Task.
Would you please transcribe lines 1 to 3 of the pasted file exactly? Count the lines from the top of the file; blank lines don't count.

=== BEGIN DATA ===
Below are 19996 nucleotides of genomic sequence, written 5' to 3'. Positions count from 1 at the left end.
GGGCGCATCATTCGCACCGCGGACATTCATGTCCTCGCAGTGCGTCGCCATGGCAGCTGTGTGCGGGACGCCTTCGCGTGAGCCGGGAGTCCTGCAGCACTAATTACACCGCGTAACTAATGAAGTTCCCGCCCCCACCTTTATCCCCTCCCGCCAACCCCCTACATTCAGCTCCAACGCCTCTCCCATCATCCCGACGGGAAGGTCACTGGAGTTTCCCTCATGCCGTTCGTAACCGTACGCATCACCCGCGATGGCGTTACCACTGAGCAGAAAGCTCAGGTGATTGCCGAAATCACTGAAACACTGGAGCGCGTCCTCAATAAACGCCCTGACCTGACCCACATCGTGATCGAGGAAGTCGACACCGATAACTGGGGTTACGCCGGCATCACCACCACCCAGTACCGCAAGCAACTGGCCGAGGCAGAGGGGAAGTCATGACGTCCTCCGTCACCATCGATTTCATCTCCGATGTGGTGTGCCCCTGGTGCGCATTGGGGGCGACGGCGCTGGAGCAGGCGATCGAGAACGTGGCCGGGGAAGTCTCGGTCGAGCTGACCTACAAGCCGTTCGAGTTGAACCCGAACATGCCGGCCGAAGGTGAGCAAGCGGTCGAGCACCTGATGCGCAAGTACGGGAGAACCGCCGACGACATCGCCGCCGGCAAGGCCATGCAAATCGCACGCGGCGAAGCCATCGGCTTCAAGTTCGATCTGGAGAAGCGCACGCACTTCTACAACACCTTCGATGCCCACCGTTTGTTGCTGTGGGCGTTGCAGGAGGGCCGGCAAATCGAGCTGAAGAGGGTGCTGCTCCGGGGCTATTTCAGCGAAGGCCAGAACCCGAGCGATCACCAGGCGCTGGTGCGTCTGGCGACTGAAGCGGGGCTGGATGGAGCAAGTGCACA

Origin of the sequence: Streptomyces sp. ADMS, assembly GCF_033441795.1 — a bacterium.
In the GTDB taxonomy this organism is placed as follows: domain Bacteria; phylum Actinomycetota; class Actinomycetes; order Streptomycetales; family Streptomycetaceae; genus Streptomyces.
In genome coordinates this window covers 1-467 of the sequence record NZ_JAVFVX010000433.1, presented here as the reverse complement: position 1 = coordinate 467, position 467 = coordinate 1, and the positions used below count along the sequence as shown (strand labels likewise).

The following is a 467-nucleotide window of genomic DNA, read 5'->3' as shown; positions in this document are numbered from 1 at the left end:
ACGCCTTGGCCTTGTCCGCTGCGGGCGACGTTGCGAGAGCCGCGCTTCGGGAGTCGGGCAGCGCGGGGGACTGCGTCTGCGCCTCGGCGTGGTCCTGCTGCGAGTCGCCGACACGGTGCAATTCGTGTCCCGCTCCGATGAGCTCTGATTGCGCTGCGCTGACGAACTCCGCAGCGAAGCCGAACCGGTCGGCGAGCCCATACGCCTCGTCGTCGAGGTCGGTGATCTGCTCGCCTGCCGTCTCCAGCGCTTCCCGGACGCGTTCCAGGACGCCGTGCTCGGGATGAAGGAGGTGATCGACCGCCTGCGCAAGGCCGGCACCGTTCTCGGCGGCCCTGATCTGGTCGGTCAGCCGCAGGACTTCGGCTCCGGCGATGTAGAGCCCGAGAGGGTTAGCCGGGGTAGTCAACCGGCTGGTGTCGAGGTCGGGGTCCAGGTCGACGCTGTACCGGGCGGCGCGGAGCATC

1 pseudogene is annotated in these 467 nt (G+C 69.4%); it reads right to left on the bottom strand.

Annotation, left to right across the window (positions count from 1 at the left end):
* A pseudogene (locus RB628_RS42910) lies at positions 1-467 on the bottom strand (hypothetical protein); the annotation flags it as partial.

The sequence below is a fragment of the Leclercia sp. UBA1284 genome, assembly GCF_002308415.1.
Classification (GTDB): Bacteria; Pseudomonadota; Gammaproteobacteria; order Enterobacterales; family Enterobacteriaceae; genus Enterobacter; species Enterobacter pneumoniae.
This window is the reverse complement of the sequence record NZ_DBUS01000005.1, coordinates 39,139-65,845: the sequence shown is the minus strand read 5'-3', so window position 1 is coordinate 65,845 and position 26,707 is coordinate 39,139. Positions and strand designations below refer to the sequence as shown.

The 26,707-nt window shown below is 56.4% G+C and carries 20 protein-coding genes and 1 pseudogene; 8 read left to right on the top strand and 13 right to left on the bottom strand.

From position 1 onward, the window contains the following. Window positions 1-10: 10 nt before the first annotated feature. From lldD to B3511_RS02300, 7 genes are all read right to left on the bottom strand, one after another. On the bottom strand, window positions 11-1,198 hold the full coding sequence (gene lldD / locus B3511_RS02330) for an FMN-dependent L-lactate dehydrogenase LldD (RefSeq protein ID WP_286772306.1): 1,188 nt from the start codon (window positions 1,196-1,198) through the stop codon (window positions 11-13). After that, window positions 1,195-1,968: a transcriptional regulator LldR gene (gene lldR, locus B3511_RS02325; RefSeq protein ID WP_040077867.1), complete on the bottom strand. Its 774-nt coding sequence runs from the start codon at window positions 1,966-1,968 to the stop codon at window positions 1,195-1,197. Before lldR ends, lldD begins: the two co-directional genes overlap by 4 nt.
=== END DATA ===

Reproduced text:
Below are 19996 nucleotides of genomic sequence, written 5' to 3'. Positions count from 1 at the left end.
GGGCGCATCATTCGCACCGCGGACATTCATGTCCTCGCAGTGCGTCGCCATGGCAGCTGTGTGCGGGACGCCTTCGCGTGAGCCGGGAGTCCTGCAGCACTAATTACACCGCGTAACTAATGAAGTTCCCGCCCCCACCTTTATCCCCTCCCGCCAACCCCCTACATTCAGCTCCAACGCCTCTCCCATCATCCCGACGGGAAGGTCACTGGAGTTTCCCTCATGCCGTTCGTAACCGTACGCATCACCCGCGATGGCGTTACCACTGAGCAGAAAGCTCAGGTGATTGCCGAAATCACTGAAACACTGGAGCGCGTCCTCAATAAACGCCCTGACCTGACCCACATCGTGATCGAGGAAGTCGACACCGATAACTGGGGTTACGCCGGCATCACCACCACCCAGTACCGCAAGCAACTGGCCGAGGCAGAGGGGAAGTCATGACGTCCTCCGTCACCATCGATTTCATCTCCGATGTGGTGTGCCCCTGGTGCGCATTGGGGGCGACGGCGCTGGAGCAGGCGATCGAGAACGTGGCCGGGGAAGTCTCGGTCGAGCTGACCTACAAGCCGTTCGAGTTGAACCCGAACATGCCGGCCGAAGGTGAGCAAGCGGTCGAGCACCTGATGCGCAAGTACGGGAGAACCGCCGACGACATCGCCGCCGGCAAGGCCATGCAAATCGCACGCGGCGAAGCCATCGGCTTCAAGTTCGATCTGGAGAAGCGCACGCACTTCTACAACACCTTCGATGCCCACCGTTTGTTGCTGTGGGCGTTGCAGGAGGGCCGGCAAATCGAGCTGAAGAGGGTGCTGCTCCGGGGCTATTTCAGCGAAGGCCAGAACCCGAGCGATCACCAGGCGCTGGTGCGTCTGGCGACTGAAGCGGGGCTGGATGGAGCAAGTGCACA

Origin of the sequence: Streptomyces sp. ADMS, assembly GCF_033441795.1 — a bacterium.